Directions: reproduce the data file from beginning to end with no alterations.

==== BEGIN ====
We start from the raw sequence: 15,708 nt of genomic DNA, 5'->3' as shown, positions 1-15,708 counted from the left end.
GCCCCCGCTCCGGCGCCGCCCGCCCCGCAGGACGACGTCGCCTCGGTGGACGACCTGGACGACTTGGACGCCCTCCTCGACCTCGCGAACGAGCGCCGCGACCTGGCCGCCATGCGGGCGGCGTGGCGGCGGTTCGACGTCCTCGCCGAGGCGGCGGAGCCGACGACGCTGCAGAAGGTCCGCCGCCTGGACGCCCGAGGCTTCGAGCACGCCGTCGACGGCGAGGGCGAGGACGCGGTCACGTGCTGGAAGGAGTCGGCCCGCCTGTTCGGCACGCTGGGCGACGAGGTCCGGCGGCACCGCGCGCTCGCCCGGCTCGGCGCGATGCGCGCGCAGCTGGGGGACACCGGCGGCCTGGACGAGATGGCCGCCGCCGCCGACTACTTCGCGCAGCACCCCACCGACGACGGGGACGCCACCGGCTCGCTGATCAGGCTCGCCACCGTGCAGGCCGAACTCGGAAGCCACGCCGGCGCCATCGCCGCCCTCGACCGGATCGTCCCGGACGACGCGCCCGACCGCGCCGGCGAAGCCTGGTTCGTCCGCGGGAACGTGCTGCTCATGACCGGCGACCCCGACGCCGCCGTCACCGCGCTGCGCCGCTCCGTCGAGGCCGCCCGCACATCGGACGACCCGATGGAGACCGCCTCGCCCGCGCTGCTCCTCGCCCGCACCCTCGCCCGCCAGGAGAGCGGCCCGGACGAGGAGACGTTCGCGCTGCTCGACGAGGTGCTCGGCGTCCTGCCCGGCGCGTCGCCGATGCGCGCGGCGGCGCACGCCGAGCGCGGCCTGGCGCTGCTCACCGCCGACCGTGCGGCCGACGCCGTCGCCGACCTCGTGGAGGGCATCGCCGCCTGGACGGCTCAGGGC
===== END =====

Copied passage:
We start from the raw sequence: 15,708 nt of genomic DNA, 5'->3' as shown, positions 1-15,708 counted from the left end.
GCCCCCGCTCCGGCGCCGCCCGCCCCGCAGGACGACGTCGCCTCGGTGGACGACCTGGACGACTTGGACGCCCTCCTCGACCTCGCGAACGAGCGCCGCGACCTGGCCGCCATGCGGGCGGCGTGGCGGCGGTTCGACGTCCTCGCCGAGGCGGCGGAGCCGACGACGCTGCAGAAGGTCCGCCGCCTGGACGCCCGAGGCTTCGAGCACGCCGTCGACGGCGAGGGCGAGGACGCGGTCACGTGCTGGAAGGAGTCGGCCCGCCTGTTCGGCACGCTGGGCGACGAGGTCCGGCGGCACCGCGCGCTCGCCCGGCTCGGCGCGATGCGCGCGCAGCTGGGGGACACCGGCGGCCTGGACGAGATGGCCGCCGCCGCCGACTACTTCGCGCAGCACCCCACCGACGACGGGGACGCCACCGGCTCGCTGATCAGGCTCGCCACCGTGCAGGCCGAACTCGGAAGCCACGCCGGCGCCATCGCCGCCCTCGACCGGATCGTCCCGGACGACGCGCCCGACCGCGCCGGCGAAGCCTGGTTCGTCCGCGGGAACGTGCTGCTCATGACCGGCGACCCCGACGCCGCCGTCACCGCGCTGCGCCGCTCCGTCGAGGCCGCCCGCACATCGGACGACCCGATGGAGACCGCCTCGCCCGCGCTGCTCCTCGCCCGCACCCTCGCCCGCCAGGAGAGCGGCCCGGACGAGGAGACGTTCGCGCTGCTCGACGAGGTGCTCGGCGTCCTGCCCGGCGCGTCGCCGATGCGCGCGGCGGCGCACGCCGAGCGCGGCCTGGCGCTGCTCACCGCCGACCGTGCGGCCGACGCCGTCGCCGACCTCGTGGAGGGCATCGCCGCCTGGACGGCTCAGGGC